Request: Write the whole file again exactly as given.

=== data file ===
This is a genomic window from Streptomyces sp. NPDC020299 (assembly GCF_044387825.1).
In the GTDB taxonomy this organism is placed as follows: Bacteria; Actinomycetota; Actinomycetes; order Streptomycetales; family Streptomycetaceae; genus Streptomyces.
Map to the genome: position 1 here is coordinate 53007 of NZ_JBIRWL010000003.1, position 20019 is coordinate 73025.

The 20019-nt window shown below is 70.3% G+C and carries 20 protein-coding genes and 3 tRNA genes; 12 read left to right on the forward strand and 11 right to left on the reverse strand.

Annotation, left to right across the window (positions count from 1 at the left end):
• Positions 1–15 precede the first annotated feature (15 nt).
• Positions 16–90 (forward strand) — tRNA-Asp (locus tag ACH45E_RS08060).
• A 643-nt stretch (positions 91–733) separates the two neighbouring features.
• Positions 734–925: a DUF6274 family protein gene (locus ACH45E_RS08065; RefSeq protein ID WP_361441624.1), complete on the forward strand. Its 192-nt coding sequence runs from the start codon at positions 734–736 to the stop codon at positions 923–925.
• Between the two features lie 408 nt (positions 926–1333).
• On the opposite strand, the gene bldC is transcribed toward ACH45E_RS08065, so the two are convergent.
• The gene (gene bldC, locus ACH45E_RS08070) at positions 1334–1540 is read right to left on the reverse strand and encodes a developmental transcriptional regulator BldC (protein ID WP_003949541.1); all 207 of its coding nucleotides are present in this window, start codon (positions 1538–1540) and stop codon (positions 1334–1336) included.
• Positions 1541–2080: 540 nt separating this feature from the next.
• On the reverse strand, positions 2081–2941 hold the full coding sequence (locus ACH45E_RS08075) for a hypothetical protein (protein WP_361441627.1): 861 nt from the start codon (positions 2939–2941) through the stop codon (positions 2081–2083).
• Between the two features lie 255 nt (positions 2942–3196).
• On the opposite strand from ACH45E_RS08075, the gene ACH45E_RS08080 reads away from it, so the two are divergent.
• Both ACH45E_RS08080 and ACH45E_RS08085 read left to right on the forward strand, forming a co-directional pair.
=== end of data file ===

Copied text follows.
This is a genomic window from Streptomyces sp. NPDC020299 (assembly GCF_044387825.1).
In the GTDB taxonomy this organism is placed as follows: Bacteria; Actinomycetota; Actinomycetes; order Streptomycetales; family Streptomycetaceae; genus Streptomyces.
Map to the genome: position 1 here is coordinate 53007 of NZ_JBIRWL010000003.1, position 20019 is coordinate 73025.

The 20019-nt window shown below is 70.3% G+C and carries 20 protein-coding genes and 3 tRNA genes; 12 read left to right on the forward strand and 11 right to left on the reverse strand.

Annotation, left to right across the window (positions count from 1 at the left end):
• Positions 1–15 precede the first annotated feature (15 nt).
• Positions 16–90 (forward strand) — tRNA-Asp (locus tag ACH45E_RS08060).
• A 643-nt stretch (positions 91–733) separates the two neighbouring features.
• Positions 734–925: a DUF6274 family protein gene (locus ACH45E_RS08065; RefSeq protein ID WP_361441624.1), complete on the forward strand. Its 192-nt coding sequence runs from the start codon at positions 734–736 to the stop codon at positions 923–925.
• Between the two features lie 408 nt (positions 926–1333).
• On the opposite strand, the gene bldC is transcribed toward ACH45E_RS08065, so the two are convergent.
• The gene (gene bldC, locus ACH45E_RS08070) at positions 1334–1540 is read right to left on the reverse strand and encodes a developmental transcriptional regulator BldC (protein ID WP_003949541.1); all 207 of its coding nucleotides are present in this window, start codon (positions 1538–1540) and stop codon (positions 1334–1336) included.
• Positions 1541–2080: 540 nt separating this feature from the next.
• On the reverse strand, positions 2081–2941 hold the full coding sequence (locus ACH45E_RS08075) for a hypothetical protein (protein WP_361441627.1): 861 nt from the start codon (positions 2939–2941) through the stop codon (positions 2081–2083).
• Between the two features lie 255 nt (positions 2942–3196).
• On the opposite strand from ACH45E_RS08075, the gene ACH45E_RS08080 reads away from it, so the two are divergent.
• Both ACH45E_RS08080 and ACH45E_RS08085 read left to right on the forward strand, forming a co-directional pair.